Among patients with de novo acute myeloid leukemia (AML), fractionated-dose gemtuzumab ozogamicin (GO) does not appear to increase the risk of hepatic veno-occlusive disease/sinusoidal obstruction syndrome (VOD/SOS) post-transplant, according to research published in Bone Marrow Transplantation.
GO is a humanized anti-CD33 monoclonal antibody indicated for newly diagnosed, CD33-positive AML. While a previous phase 3 trial (ALFA-0701; ClinicalTrials.gov Identifier: NCT00927498) showed that fractionated GO is both safe and effective when used with standard chemotherapy, VOD/SOS risk remained a concern among patients undergoing hematopoietic stem cell transplantation (HSCT).
There is, however, some evidence that fractionated GO dosing may mitigate the risk of VOD/SOS prior to HSCT. In this retrospective analysis, researchers evaluated the occurrence of VOD/SOS and post-transplant outcomes among patients who underwent HSCT as follow-up therapy in ALFA-0701.
In ALFA-0701, researchers randomly assigned patients aged 50 to 70 years to receive either GO 3 mg/m2 with standard chemotherapy or standard chemotherapy only. A subset of patients (n=85) was then recommended to receive HSCT either in first complete remission or after induction failure/relapse. Of these patients, 32 were in the GO group, while 53 were in the standard chemotherapy group.
Overall, 3.5% of HSCT recipients (3/85) developed VOD/SOS (GO group, 2; standard chemotherapy group, 1). The 2 patients in the GO group developed VOD/SOS during induction and recovered, and 1 patient developed VOD/SOS after second HSCT.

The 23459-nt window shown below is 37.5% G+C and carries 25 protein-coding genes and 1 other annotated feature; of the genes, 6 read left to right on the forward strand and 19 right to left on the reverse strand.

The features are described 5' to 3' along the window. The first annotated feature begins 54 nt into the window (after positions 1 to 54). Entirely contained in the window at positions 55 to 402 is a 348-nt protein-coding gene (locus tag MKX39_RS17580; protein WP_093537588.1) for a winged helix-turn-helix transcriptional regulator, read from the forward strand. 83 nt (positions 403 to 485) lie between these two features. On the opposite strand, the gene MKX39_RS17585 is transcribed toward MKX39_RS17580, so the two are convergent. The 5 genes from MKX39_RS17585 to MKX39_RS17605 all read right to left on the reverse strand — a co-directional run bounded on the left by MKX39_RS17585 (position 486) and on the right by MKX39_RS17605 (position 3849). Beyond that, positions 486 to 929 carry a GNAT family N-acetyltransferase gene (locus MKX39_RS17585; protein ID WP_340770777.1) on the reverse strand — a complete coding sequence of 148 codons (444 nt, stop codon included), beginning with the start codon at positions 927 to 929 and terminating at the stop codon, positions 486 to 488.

Overall survival [OS] did not differ between arms in patients who received HSCT but no longer on GO (hazard ratio [HR], 0.97; 95% CI, 0.54-1.75; P =.919) vs patients who did not receive HSCT (HR, 0.68; 95% CI, 0.48-0.97; P =.0333).
“[T]hese findings suggest that fractionated-dose GO as part of induction and consolidation chemotherapy for adult AML does not induce excess post-transplant mortality and VOD/SOS and thus does not preclude the use of HSCT as consolidation treatment following induction or salvage treatment,” the authors concluded.
Disclosures: Some authors have declared affiliations with or received funding from the pharmaceutical industry. Please refer to the original study for a full list of disclosures.
Pautas C, Raffoux E, Lambert J, et al. Outcomes following hematopoietic stem cell transplantation in patients treated with standard chemotherapy with or without gemtuzumab ozogamicin for acute myeloid leukemia. Bone Marrow Transplant. Published online February 9, 2020. doi:10.1038/s41409-020-01207-4